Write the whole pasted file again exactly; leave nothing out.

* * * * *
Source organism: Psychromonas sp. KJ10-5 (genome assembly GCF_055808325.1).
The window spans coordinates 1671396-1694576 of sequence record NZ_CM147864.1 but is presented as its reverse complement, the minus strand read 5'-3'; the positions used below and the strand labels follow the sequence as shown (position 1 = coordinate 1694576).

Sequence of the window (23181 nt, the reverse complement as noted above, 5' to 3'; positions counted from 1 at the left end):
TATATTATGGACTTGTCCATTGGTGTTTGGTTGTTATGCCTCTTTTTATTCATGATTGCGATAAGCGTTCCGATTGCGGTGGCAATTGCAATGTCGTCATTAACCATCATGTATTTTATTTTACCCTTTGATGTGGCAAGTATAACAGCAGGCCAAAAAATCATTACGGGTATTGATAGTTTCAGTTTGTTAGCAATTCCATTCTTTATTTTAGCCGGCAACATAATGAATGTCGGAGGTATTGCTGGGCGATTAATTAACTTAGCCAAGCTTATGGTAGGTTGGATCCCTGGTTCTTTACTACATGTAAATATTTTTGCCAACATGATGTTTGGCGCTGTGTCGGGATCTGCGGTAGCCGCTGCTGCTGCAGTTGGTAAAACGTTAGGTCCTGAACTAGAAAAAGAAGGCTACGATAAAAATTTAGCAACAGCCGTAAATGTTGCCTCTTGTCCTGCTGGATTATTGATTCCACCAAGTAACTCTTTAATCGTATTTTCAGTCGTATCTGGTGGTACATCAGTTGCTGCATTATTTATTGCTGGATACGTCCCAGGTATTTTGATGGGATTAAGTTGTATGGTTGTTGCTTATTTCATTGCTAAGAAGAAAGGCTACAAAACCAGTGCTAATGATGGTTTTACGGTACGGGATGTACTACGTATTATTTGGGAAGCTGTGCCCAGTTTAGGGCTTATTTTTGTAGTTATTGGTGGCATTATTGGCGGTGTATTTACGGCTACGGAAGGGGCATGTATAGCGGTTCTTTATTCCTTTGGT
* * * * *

Source organism: Psychromonas sp. KJ10-5 (genome assembly GCF_055808325.1).
The window spans coordinates 1671396-1694576 of sequence record NZ_CM147864.1 but is presented as its reverse complement, the minus strand read 5'-3'; the positions used below and the strand labels follow the sequence as shown (position 1 = coordinate 1694576).

Sequence of the window (23181 nt, the reverse complement as noted above, 5' to 3'; positions counted from 1 at the left end):
TATATTATGGACTTGTCCATTGGTGTTTGGTTGTTATGCCTCTTTTTATTCATGATTGCGATAAGCGTTCCGATTGCGGTGGCAATTGCAATGTCGTCATTAACCATCATGTATTTTATTTTACCCTTTGATGTGGCAAGTATAACAGCAGGCCAAAAAATCATTACGGGTATTGATAGTTTCAGTTTGTTAGCAATTCCATTCTTTATTTTAGCCGGCAACATAATGAATGTCGGAGGTATTGCTGGGCGATTAATTAACTTAGCCAAGCTTATGGTAGGTTGGATCCCTGGTTCTTTACTACATGTAAATATTTTTGCCAACATGATGTTTGGCGCTGTGTCGGGATCTGCGGTAGCCGCTGCTGCTGCAGTTGGTAAAACGTTAGGTCCTGAACTAGAAAAAGAAGGCTACGATAAAAATTTAGCAACAGCCGTAAATGTTGCCTCTTGTCCTGCTGGATTATTGATTCCACCAAGTAACTCTTTAATCGTATTTTCAGTCGTATCTGGTGGTACATCAGTTGCTGCATTATTTATTGCTGGATACGTCCCAGGTATTTTGATGGGATTAAGTTGTATGGTTGTTGCTTATTTCATTGCTAAGAAGAAAGGCTACAAAACCAGTGCTAATGATGGTTTTACGGTACGGGATGTACTACGTATTATTTGGGAAGCTGTGCCCAGTTTAGGGCTTATTTTTGTAGTTATTGGTGGCATTATTGGCGGTGTATTTACGGCTACGGAAGGGGCATGTATAGCGGTTCTTTATTCCTTTGGT